Criminal Justice System Involvement Among Homeless Adults


This study characterized the specific offenses for which homeless individuals are arrested and incarcerated. Data were gathered from 581 homeless adults across 6 Oklahoma City shelters. Participants were asked to self-report incarceration history, nights spent in jails and prisons, and the offenses for which they were arrested. Overall, 76% of the sample had ever been arrested. Fifty-seven percent of the sample had been to jail more than 3 times in their lifetime and 13% had ever intentionally been arrested. The most prevalent type of arrest was drug possession (35%), followed by driving under the influence (31%) and disorderly conduct or public drunkenness (28%). Violent arrests, such as assault, robbery, domestic violence, murder, and rape, were the least prevalent type of arrest. In summary, offenses were largely drug and status offenses. These offenses may be prevented through increased substance use treatment accessibility and availability of housing. Policies to increase employment and housing for homeless adults regardless of criminal history should be expanded to reduce the occurrence of justice involvement.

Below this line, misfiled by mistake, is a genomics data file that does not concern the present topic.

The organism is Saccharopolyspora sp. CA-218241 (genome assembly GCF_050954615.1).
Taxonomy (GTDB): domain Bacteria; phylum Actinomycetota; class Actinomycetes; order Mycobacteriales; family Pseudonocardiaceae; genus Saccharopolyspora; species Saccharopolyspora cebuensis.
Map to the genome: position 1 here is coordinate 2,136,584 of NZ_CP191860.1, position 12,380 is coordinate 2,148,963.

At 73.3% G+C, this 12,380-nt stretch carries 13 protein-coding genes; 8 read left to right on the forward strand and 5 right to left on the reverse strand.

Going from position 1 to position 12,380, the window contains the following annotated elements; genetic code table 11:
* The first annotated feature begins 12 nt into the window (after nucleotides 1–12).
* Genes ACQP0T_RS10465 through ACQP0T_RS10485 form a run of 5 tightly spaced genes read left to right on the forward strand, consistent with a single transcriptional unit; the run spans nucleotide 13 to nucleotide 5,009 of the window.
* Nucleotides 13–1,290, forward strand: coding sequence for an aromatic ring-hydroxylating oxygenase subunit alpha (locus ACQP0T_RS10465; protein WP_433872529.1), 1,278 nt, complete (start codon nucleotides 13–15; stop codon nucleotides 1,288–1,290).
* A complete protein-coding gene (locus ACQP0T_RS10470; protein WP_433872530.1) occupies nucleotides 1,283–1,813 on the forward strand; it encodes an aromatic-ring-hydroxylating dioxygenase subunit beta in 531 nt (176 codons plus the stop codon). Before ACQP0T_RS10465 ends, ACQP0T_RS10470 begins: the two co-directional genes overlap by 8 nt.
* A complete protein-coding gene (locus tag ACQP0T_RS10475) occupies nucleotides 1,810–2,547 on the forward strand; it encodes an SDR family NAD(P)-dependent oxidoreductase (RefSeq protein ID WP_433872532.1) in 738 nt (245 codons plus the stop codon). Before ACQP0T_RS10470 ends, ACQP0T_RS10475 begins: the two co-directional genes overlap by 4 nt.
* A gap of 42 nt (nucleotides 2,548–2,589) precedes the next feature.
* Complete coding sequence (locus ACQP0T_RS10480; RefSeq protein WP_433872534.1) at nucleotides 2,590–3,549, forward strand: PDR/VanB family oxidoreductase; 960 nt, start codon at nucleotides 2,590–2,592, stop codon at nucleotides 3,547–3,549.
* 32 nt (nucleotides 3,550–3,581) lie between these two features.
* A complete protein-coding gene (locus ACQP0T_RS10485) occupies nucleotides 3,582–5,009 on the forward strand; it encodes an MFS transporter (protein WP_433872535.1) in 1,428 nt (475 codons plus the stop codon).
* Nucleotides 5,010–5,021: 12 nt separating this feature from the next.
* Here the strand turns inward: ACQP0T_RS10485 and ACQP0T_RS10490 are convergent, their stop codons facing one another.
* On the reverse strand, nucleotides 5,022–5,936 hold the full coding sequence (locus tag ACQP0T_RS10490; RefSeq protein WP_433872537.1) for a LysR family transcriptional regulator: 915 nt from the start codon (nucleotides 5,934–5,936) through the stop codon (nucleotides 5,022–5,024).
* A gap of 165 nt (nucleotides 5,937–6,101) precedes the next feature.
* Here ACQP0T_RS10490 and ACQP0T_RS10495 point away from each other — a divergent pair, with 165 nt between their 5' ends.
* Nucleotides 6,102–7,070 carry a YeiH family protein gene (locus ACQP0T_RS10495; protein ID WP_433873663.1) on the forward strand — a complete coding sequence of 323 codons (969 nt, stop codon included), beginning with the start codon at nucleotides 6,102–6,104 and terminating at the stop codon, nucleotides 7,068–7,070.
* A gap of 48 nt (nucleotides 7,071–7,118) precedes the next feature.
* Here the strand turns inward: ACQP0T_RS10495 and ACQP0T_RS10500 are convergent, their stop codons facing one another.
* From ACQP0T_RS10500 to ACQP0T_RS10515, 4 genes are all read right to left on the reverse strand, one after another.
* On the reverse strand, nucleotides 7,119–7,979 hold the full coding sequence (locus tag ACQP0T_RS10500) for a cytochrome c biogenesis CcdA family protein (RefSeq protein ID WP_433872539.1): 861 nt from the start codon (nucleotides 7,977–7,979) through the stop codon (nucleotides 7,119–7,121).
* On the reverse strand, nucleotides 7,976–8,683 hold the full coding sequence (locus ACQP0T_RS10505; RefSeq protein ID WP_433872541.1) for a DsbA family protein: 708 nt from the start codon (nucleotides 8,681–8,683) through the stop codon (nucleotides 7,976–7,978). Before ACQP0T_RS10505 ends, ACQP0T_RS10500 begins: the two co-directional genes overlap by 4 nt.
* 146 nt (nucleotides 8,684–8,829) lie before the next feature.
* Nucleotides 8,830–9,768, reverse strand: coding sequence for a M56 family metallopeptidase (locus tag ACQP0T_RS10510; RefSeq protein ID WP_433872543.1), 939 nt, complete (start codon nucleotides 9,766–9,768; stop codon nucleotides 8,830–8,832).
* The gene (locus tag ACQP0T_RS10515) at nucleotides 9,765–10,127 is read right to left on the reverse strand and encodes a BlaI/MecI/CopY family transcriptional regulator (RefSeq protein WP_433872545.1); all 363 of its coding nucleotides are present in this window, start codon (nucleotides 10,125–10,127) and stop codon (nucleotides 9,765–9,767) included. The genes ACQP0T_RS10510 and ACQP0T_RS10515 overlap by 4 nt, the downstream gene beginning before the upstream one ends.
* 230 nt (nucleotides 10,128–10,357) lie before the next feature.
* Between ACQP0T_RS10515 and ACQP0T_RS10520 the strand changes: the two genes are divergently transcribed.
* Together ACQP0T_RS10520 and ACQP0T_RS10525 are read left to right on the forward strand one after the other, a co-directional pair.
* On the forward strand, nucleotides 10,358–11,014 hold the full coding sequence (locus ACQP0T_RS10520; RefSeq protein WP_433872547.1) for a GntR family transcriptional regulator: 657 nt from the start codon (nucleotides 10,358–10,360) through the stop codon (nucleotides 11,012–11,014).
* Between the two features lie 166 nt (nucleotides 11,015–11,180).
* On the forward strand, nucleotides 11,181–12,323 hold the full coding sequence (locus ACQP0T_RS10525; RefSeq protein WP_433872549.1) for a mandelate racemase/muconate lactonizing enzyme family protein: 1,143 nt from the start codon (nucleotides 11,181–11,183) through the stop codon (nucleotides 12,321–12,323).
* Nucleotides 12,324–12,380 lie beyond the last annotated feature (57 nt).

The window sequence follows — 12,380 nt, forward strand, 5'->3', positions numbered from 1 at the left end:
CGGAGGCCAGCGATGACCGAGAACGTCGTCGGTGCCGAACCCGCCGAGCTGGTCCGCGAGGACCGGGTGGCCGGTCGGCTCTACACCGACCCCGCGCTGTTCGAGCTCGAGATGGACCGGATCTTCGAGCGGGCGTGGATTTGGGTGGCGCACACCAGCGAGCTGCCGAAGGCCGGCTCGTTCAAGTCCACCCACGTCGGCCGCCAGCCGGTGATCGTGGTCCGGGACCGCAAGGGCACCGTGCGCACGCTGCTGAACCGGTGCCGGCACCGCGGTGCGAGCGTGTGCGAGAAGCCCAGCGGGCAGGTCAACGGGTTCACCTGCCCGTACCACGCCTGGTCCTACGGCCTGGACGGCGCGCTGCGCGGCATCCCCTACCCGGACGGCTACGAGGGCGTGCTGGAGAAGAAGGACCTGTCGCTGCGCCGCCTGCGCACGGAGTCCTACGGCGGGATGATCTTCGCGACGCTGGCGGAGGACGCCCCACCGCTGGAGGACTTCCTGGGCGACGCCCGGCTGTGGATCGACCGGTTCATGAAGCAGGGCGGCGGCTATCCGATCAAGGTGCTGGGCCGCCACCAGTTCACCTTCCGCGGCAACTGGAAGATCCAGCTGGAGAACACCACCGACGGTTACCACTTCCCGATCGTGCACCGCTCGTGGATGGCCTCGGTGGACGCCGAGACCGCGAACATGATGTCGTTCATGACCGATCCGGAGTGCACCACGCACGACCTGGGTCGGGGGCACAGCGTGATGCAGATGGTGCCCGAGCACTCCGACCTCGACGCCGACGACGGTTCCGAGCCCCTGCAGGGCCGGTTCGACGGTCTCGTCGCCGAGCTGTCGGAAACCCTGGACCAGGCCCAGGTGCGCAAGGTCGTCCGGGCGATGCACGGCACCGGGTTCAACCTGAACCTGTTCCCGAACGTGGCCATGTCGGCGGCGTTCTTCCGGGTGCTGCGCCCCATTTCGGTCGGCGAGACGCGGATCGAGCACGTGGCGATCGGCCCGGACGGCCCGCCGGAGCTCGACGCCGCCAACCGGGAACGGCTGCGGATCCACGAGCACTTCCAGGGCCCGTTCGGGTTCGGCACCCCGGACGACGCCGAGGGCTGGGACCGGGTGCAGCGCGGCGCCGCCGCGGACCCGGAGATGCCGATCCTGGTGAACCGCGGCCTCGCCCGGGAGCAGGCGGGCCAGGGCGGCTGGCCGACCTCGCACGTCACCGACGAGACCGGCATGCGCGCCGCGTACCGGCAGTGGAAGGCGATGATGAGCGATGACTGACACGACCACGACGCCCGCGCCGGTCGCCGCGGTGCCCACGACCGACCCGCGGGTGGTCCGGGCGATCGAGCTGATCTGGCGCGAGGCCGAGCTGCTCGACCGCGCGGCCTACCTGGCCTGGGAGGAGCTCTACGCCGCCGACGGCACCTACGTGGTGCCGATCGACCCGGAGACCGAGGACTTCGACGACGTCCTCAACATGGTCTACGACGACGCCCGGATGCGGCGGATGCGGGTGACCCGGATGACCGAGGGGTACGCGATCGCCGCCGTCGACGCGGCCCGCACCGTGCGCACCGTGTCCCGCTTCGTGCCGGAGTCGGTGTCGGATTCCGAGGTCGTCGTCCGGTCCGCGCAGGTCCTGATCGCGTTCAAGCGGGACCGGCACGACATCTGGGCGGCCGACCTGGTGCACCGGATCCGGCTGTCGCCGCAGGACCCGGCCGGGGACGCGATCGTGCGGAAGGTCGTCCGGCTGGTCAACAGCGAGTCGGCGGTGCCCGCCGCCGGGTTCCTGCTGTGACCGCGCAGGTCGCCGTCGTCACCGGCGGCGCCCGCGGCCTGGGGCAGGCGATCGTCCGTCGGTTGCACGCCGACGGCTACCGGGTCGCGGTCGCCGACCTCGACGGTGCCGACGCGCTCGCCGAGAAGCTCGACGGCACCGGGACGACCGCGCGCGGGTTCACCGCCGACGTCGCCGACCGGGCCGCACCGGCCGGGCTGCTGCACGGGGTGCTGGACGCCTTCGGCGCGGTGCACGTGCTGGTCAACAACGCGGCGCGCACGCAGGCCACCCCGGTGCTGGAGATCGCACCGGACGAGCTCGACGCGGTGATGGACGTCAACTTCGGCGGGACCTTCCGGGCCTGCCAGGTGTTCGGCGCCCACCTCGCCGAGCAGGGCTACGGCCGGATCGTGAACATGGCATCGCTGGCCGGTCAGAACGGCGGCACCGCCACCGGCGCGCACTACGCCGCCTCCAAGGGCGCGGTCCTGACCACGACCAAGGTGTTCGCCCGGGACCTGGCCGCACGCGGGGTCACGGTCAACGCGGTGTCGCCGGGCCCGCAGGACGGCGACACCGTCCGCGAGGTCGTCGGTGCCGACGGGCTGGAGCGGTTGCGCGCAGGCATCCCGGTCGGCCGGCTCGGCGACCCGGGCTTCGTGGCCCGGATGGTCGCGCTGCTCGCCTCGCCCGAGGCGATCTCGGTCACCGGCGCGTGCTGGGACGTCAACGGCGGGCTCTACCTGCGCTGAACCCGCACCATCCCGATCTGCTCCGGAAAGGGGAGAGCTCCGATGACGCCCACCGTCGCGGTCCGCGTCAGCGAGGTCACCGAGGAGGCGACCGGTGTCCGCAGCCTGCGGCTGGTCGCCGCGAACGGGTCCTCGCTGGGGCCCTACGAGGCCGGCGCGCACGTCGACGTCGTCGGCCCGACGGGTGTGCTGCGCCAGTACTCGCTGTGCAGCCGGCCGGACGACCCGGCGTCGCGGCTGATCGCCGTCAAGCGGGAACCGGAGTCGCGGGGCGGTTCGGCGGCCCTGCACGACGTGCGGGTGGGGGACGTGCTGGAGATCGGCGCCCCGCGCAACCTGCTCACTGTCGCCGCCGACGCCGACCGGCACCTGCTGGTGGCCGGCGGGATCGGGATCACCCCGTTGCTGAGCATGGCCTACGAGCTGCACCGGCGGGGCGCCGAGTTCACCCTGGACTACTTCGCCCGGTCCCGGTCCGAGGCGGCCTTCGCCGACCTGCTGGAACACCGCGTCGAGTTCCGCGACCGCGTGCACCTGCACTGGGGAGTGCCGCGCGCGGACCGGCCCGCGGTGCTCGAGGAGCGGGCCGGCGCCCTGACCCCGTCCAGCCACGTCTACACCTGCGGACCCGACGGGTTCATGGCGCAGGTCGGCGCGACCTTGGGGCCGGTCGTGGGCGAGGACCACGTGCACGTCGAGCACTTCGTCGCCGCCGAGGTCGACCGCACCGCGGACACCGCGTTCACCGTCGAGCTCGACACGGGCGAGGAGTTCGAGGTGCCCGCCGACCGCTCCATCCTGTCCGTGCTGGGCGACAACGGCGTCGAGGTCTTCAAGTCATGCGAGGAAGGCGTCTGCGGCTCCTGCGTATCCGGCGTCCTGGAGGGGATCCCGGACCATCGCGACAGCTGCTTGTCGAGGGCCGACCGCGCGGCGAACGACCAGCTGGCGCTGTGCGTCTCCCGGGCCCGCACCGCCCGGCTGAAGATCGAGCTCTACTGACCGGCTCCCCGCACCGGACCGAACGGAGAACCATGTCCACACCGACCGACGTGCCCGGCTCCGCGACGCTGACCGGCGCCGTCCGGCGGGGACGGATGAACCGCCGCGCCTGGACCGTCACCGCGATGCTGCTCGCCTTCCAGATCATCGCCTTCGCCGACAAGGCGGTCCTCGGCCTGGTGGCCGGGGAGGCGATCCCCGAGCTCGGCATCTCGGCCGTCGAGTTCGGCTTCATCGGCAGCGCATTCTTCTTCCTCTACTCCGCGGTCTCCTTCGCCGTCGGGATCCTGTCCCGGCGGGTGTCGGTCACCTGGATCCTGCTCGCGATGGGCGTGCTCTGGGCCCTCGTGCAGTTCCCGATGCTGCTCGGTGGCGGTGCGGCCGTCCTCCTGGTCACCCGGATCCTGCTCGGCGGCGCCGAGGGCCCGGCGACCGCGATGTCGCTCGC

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Correspondence to Jennifer Reingle Gonzalez.

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Gonzalez, J.R., Jetelina, K.K., Roberts, M. et al. Criminal Justice System Involvement Among Homeless Adults. Am J Crim Just 43, 158–166 (2018).

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  • Homeless
  • Criminal justice
  • Arrest